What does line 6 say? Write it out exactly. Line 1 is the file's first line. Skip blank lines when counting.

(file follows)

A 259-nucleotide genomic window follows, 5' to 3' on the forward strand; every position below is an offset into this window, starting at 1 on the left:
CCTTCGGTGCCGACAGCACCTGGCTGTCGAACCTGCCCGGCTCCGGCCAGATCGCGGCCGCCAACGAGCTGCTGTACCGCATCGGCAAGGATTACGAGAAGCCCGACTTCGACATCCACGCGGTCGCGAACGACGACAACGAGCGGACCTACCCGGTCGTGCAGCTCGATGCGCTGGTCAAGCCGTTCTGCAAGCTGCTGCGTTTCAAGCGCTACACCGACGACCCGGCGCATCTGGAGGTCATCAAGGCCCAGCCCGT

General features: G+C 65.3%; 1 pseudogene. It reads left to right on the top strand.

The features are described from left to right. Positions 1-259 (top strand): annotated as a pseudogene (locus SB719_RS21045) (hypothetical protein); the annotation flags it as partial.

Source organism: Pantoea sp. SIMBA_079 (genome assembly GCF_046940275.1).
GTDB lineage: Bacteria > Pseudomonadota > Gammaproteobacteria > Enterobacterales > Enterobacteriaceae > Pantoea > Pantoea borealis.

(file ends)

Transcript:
GTDB lineage: Bacteria > Pseudomonadota > Gammaproteobacteria > Enterobacterales > Enterobacteriaceae > Pantoea > Pantoea borealis.